ACM DEV 2010
Conference paper

Mobile phones for health education in the developing world: SMS as a user interface

View publication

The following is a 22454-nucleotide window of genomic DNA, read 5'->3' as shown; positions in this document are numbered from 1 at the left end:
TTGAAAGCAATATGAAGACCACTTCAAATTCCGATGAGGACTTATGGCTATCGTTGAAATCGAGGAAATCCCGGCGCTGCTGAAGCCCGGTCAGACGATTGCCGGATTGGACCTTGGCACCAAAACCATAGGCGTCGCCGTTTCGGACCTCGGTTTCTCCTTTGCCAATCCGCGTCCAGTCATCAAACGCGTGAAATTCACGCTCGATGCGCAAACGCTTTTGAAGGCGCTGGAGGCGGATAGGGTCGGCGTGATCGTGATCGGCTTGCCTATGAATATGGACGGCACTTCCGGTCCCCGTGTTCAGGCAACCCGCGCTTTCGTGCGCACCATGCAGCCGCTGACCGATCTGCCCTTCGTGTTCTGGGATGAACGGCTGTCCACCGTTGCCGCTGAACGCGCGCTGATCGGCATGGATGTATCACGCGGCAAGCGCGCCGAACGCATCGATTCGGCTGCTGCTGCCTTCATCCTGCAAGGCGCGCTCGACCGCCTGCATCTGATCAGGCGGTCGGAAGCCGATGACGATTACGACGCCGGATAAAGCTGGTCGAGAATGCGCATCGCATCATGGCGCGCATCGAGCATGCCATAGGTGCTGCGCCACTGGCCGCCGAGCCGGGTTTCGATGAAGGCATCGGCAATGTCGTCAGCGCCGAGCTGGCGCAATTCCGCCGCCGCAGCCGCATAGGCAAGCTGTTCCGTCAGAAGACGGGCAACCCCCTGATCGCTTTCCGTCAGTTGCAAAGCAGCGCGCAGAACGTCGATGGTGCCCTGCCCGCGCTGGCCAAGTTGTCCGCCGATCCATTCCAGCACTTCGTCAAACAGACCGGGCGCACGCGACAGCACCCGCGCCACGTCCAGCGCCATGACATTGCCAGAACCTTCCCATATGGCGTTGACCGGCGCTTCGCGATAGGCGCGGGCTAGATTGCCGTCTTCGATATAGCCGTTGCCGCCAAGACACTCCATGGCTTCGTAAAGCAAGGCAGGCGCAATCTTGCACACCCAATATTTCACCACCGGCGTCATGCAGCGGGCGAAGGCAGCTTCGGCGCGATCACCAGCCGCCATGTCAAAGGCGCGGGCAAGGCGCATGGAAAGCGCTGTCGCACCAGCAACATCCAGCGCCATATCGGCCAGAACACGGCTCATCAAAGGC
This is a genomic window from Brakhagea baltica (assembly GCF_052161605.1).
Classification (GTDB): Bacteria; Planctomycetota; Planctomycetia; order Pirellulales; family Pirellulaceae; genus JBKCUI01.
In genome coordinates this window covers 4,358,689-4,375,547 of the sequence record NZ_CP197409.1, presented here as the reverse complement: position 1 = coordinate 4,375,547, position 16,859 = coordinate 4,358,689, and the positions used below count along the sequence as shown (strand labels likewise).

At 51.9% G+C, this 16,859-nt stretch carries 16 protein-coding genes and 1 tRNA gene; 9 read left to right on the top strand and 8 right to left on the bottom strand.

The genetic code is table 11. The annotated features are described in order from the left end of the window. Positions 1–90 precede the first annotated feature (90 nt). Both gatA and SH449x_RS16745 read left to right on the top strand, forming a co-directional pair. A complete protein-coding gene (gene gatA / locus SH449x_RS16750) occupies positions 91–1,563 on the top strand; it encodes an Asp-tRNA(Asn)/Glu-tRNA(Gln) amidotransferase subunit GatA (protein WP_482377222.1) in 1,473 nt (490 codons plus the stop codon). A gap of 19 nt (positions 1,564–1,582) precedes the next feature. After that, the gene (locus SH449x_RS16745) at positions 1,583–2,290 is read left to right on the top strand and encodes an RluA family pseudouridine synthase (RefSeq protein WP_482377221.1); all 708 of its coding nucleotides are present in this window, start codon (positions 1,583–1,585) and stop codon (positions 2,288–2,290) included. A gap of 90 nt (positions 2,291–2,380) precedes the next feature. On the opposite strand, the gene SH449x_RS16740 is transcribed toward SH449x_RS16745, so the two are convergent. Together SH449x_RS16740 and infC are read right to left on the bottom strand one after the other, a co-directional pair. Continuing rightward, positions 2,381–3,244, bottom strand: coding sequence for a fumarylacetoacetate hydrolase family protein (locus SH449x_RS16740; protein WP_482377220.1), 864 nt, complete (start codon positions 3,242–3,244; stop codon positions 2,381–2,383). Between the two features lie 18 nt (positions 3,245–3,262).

Uganda suffers from a severe shortage of professional healthcare workers. Thus, programs aimed at prevention of disease are an important complement to the limited healthcare delivery system. We analyze two deployments of an SMS-based HIV/AIDS education system that uses a quiz format to assess people's knowledge of the disease, including its causes and methods of prevention. The deployments were to two groups in Uganda, one a sample of mobile phone users who live in a town in northwest Uganda; the other, workers at three factories in central and southeastern Uganda. The two samples had accuracy rates above chance levels and workers at the three factories had higher rates of participation (more individuals and more questions) than the sample selected from the cell tower service area. An analysis of incorrect answers suggested that while participants had some difficulty in matching the formatting required by the quiz, literacy did not appear to be a significant problem. We discuss the results in terms of implications for using SMS as a user interface mechanism and explore the possibility of using social ties among participants as a way to promote the scalability and sustainability of this quiz-based education method. Copyright 2010 ACM.